Message from the Board of Church and Peace
Berlin, 30 May 2022 – In light of Russia’s brutal attack on Ukraine and the extent of death and destruction with no end in sight, we strive for the radicality of nonviolence to which Jesus challenges us. We encourage to stand by the knowledge and experience of nonviolent prevention, intervention, and de-escalation of military conflict. We call for continued commitment to nonviolence rather than surrendering to the seemingly inevitable escalation of military logic.
War is back in Europe on a previously unimaginable scale. Its global effects are already being felt. It is children, men and women who are suffering. It is those whose lives, health and livelihoods are destroyed by violence who are suffering. It is those who – whether voluntarily or forced – engage in acts of war and who will suffer profound psychological injuries as a result. Every war degrades, uproots and destroys, and it always takes an incalculably long time for the wounds to heal. This is the painful experience of all wars of the past and present, not least in South-Eastern Europe, where members of Church and Peace have been seeking ways of healing for decades and are trying to prevent the violent outbreak of unresolved conflicts which now is threatening one again.
It is not a matter of telling the people in Ukraine and other conflict areas of the world how to defend themselves, nor is it a matter of leaving them alone. Nonviolence, especially in view of the extent of open violence, in view of the threat of escalation, in view of the dangerous latent or open conflicts worldwide, opens up an alternative perspective for a future in security for all on our endangered planet.
It does not seem newsworthy so far that people in the past and present have practised and are practising bravery other than with a weapon, including in Ukraine and even Russia. Researchers have studied 323 violent conflicts over the last 100 years. In cases where nonviolent resistance was practised to respond to violence, half resulted in lasting peace – twice as often as in cases of military defence. There were victims in these as well, but significantly fewer than in armed responses. (Chenoweth, Erica and Stephan, Maria J., Why civil resistance works, New York 2011)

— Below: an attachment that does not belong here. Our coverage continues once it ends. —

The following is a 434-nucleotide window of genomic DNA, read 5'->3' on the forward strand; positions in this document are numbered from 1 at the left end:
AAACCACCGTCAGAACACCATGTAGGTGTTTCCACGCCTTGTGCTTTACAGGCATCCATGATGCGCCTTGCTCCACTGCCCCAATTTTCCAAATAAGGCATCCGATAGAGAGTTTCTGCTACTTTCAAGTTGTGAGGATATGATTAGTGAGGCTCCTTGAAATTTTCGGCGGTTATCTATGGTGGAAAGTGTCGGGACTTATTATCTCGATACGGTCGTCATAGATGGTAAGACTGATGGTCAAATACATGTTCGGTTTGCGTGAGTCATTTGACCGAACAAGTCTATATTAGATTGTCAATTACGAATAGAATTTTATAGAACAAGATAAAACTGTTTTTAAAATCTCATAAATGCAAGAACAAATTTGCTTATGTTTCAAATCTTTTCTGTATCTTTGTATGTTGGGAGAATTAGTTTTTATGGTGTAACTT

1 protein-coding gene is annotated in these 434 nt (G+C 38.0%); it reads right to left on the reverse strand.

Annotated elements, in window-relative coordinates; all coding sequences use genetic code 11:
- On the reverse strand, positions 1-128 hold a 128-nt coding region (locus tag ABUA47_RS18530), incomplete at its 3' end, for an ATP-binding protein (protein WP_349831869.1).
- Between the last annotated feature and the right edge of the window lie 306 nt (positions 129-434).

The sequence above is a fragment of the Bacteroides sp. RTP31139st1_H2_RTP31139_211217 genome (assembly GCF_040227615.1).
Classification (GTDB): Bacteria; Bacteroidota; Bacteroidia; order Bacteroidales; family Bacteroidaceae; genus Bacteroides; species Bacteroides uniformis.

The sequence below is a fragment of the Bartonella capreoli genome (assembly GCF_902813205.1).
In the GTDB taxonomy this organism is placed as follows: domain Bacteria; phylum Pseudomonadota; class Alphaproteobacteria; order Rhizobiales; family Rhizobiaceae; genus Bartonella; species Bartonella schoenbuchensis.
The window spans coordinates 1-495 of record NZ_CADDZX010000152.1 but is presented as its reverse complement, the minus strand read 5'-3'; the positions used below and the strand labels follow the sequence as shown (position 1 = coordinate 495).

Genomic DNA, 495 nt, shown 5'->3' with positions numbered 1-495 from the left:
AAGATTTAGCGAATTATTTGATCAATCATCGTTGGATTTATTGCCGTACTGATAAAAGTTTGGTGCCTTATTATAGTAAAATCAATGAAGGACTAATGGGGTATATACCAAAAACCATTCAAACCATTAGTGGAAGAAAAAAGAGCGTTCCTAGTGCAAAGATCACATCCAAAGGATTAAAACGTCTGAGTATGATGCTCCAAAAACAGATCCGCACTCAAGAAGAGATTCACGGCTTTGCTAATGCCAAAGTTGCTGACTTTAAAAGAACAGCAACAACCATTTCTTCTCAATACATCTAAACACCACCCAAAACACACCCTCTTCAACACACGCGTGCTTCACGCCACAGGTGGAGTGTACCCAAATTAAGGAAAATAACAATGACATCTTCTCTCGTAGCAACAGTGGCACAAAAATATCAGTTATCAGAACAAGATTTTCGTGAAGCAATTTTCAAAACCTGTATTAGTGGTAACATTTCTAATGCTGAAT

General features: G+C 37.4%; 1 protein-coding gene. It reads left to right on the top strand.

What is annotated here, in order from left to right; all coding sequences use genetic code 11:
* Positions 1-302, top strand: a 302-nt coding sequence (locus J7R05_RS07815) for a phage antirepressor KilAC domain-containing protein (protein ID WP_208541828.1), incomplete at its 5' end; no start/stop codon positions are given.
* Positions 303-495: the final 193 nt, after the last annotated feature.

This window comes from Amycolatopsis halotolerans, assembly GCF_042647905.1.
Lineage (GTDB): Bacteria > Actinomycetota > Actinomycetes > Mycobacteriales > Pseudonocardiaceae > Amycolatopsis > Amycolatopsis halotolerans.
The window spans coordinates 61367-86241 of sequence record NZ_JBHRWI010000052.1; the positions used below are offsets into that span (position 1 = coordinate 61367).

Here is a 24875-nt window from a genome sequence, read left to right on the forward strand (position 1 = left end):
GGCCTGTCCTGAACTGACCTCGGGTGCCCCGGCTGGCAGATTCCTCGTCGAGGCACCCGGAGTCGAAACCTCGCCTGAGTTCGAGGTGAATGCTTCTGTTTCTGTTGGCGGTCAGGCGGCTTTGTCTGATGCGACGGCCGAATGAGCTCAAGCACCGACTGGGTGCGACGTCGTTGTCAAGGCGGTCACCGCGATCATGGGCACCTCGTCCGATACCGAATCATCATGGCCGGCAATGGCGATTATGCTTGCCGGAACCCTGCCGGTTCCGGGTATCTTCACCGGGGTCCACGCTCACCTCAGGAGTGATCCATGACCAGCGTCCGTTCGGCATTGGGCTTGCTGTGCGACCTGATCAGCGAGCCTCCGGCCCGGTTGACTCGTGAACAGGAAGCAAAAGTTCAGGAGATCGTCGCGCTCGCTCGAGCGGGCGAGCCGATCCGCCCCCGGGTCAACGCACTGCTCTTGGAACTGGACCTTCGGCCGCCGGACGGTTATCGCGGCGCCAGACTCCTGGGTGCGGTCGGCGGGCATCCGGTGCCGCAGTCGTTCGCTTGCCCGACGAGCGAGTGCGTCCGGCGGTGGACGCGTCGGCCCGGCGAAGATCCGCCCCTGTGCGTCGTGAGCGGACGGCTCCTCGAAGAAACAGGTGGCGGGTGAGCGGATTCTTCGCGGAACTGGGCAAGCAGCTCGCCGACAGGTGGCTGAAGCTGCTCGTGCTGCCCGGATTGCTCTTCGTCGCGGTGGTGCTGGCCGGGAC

Nonviolence is first and foremost an attitude. It respects the humanity and dignity of every human being, including the opponent. It is linked to courage, skills, creativity and activity. Nonviolence is NOT passivity! On the contrary!
It is about preventing the danger of violent conflicts with all available means, de-escalating hot conflict situations. It is about actively supporting people in resistance to war as well as after the end of military violence in the situation of defeat and in resistance to occupation. And after a war, it is about working through trauma, healing memories, continuing nonviolent efforts for justice and freedom as a prerequisite for reconciliation. All this has to be learned, and for that, more than ever, an investment in people and skills is needed, at least as much as has been invested in weapons! This requires a radical rethinking instead of increasing armament.
The introduction to the Olaf Palme Report 2 Common Security 2022 – For our shared Future, published in mid-April, states: “The world stands at a crossroads. It is faced with a choice between an existence based on confrontation and aggression or one to be rooted in a transformative peace agenda and common security. In 2022, humanity faces the existential threats of nuclear war, climate change and pandemics. This is compounded by a toxic mix of inequality, extremism, nationalism, gender violence, and shrinking democratic space. How humanity responds to these threats will decide our very survival.” (p.4)
This war also highlights that the earth’s resources – oil, gas, soil, food and water – are becoming weapons of war. Yet we have to live together on this limited, endangered planet – also with Russia.
Against this background, the Evangelical Church in Baden, Germany, developed the scenario Rethinking Security, a hopeful perspective which is now the subject of international discussion, and which develops long-term alternatives to military security – and in which we as Church and Peace are involved.
Let us dare to hold on to the conviction that “War is Contrary to the Will of God”, as the first General Assembly of the World Council of Churches testified in 1948. Let us dare to hold fast to the political conviction that there need be no war. Let us endure the mockery and ridicule, the accusation of naivety and living in the past!
“Blessed are the peacemakers, for they will be called children of God.” (Mt 5:9) And: “It is to peace that God has called you.” (1 Cor 7:15) – we regard these and other words of the Bible as a challenge, yes, even an imposition, for us and all churches in the discipleship of Jesus. We understand them as a mandate to the churches to encourage and challenge our societies and to dare to follow the path of nonviolence.
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